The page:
I’m sure all of you have heard the old nursery rhyme, “Rain, rain, go away, come again another day.” I’m sure when you were a child, there was at least one day that you were sitting inside on a rainy day when you’d hoped to be outside playing. You looked up at the clouds, your tiny heart breaking, and sang that song to them.
But you didn’t really mean it.
It’s not that you didn’t mean for the rain to clear up; it was stealing your fun. Chances are, every time it rained when you were a kid, you wished it would go bother someone else. You wanted it to stop, but you never wanted it to come back.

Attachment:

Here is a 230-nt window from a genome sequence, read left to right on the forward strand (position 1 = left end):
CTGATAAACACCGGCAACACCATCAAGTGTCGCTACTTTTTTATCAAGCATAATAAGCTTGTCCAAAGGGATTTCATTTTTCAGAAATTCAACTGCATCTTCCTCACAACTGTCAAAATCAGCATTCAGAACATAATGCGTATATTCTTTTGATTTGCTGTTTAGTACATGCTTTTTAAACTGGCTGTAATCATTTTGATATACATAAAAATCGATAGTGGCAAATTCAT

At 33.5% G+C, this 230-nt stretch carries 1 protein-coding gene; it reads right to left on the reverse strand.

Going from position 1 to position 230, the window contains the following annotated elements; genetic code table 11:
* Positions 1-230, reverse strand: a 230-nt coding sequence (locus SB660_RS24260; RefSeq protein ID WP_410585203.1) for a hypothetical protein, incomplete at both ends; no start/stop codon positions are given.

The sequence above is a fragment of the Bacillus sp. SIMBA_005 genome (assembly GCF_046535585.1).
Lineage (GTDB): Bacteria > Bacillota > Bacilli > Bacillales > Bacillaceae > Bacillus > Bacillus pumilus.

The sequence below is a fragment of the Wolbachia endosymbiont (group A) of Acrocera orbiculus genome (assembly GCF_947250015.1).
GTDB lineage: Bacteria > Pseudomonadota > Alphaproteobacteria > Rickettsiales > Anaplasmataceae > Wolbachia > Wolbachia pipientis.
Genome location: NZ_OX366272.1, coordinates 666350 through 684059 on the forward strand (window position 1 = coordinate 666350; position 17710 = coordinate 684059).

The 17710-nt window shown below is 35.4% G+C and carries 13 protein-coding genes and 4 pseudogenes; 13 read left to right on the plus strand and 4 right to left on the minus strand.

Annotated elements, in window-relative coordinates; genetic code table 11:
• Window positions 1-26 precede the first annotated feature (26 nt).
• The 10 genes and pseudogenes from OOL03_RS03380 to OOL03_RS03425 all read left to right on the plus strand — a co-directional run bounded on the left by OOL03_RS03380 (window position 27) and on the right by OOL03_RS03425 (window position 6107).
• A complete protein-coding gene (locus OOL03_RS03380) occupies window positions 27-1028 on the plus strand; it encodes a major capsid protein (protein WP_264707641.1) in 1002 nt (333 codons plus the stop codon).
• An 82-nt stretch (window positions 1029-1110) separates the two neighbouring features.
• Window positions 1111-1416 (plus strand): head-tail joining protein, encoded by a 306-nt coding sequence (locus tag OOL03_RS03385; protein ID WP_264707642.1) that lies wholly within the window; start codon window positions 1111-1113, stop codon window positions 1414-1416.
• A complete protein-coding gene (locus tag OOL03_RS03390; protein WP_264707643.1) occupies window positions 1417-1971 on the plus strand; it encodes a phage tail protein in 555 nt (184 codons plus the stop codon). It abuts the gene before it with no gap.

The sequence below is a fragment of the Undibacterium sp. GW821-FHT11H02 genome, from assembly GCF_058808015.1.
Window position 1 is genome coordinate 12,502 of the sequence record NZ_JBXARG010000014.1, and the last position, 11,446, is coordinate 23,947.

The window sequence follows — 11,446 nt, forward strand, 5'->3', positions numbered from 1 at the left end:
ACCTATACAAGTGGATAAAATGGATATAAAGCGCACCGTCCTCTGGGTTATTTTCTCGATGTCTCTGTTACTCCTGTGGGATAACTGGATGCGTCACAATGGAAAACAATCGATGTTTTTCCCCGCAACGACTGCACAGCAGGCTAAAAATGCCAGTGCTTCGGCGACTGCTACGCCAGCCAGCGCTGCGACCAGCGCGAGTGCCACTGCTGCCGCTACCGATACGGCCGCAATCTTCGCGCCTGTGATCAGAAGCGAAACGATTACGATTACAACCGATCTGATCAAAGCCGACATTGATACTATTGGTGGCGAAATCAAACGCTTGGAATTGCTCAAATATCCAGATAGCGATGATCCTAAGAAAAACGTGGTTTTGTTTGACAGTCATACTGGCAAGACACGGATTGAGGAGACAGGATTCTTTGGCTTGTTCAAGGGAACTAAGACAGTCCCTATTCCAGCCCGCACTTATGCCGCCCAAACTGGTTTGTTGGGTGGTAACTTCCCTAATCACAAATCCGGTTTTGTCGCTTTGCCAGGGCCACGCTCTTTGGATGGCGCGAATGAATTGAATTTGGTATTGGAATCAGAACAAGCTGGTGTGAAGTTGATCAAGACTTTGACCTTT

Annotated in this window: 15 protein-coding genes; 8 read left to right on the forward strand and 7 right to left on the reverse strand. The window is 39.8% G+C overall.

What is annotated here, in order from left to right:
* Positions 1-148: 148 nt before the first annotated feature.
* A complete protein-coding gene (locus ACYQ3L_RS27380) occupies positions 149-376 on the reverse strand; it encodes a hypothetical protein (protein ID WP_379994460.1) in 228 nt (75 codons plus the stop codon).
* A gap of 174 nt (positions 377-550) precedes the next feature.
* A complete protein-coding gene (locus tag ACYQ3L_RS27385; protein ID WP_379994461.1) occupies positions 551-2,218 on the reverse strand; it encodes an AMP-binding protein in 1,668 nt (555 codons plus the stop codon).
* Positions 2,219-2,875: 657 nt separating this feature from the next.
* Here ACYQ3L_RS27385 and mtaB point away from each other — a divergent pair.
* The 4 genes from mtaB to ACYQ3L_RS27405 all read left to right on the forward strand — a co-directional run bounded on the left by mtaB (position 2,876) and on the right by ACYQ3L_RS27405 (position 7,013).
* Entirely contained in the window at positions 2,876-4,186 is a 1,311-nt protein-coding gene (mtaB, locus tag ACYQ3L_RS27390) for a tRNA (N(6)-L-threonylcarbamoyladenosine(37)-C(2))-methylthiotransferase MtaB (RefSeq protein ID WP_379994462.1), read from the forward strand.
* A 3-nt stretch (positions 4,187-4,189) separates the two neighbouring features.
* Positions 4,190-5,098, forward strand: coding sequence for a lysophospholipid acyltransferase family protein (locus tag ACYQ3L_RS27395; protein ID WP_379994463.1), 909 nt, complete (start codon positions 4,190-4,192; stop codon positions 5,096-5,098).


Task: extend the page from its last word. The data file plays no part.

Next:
So why does the rhyme go that way? Were the original authors hoping to trick the rain into never coming back by just putting it off every time? Did they think that the rain would happily leave as long as it was assured that it could come back at a later date? Maybe the rhyme was better than saying “don’t ever come back and ruin my fun ever again.”
In a strange twist of fate, the word “migraine” also rhymes, and fits into the old tune quite easily. But I would never invite back something that combines a severe headache with nausea and sensitivity to light and sound.
So whenever I have one, I just sing the first line of the nursery rhyme (whenever I’m not feeling too ill to move). I don’t say the “never come back” part, since it wouldn’t rhyme, but it is assumed.
Migraine, migraine, go away.